Thursday, May 7, 2009

MIDWEST CCDS DISCUSSES STRATEGIZING AROUND ECONOMICS, BUILDING A PROGRESSIVE AGENDA AS NATIONAL CONVENTION APPROACHES

While this article reports on a discussion at a regional meeting of the Committees of Correspondence for Democracy and Socialism (CCDS), the issues raised are of general interest to progressives and warrant inclusion on this blog.

Harry Targ
May 3, 2009

Building a Progressive Coalition

Twenty members and friends of the Committees of Correspondence for Democracy and Socialism (CCDS) spent a beautiful Saturday, April 25, in West Lafayette, Indiana, discussing how to build an effective progressive majority for the Obama years at its semi-annual Midwest regional meeting.

Mildred Williamson, member of the CCDS National Executive Committee, opened with four questions that she said were critical for the Left as it seeks to help build a coalition of progressives.

First, and most basic, we need to figure out how we can analyze and overcome our differences. Instead of highlighting differences with Obama, with Democrats, among activists with different views of the environmental crisis, she argued, we need to prioritize thinking and acting on ways to bring our disparate voices together.

Second, Williamson said, we need to ask ourselves how we should act when we disagree with the new Obama administration.

Third, and inextricably connected with the second point, we need to discuss how we can most effectively address issues that are not being addressed.

Finally, she claimed that we have to develop more effective techniques to reach out to different sectors of the progressive movement.

Issues Central to a Progressive Coalition

Having raised general issues of strategy and tactics, Williamson then discussed issues that have not been adequately addressed through public discourse or our various movements and campaigns. She said that by framing the impacts of economic crisis around the so-called “middle class,” the particular nature of the economic crisis in poor and working class communities, particularly communities of color, has been ignored. For example, measurable African American unemployment is at least twice that of white unemployment, and underemployment among African American male youth in some communities approaches fifty percent. Percentages of unemployment among other marginal communities exceeds that of the so-called “middle class” as well.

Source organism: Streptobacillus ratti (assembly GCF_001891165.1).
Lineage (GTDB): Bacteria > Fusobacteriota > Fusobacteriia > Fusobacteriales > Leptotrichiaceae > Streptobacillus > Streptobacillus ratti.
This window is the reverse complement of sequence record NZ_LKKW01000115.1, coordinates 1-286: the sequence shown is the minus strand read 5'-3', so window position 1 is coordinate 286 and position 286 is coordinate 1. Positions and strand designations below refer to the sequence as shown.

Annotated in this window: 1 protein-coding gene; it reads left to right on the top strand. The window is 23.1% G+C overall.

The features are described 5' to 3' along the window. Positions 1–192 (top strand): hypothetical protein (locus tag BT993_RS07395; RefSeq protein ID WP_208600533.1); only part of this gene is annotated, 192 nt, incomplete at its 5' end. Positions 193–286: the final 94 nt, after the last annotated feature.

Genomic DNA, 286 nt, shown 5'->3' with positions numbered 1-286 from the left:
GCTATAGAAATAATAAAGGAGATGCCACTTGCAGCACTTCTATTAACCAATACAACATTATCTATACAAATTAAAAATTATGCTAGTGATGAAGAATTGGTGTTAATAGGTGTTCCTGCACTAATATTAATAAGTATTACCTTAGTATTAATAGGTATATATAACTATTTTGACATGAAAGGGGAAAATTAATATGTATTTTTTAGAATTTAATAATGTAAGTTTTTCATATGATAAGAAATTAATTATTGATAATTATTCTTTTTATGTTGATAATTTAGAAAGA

Along with ignoring poverty and differential experiences of poverty by race and gender, the Obama administration and Congress still have not imposed a moratorium on mortgage foreclosures and have not addressed the fundamental issue of affordable housing for millions while more and more people are living on the streets, in tents, and in homeless shelters.

Finally, Williamson said, progressives must begin to address the consequences of long-term economic crisis; addictions, incarceration, and differential criminalization of addictions by class and race.

Janet Tucker, CCDS National Organizer and activist with Kentuckians for the Commonwealth, confirmed that in rural (as well as urban) Kentucky, unemployment, homelessness, racism, and criminalization were problems for poor and working class people before the current crisis and remain problems. She added that geographic differences should be taken into account as well. In the Kentucky case, mountain top removal has destroyed the environment and communities while it has brought new wealth to elite energy companies.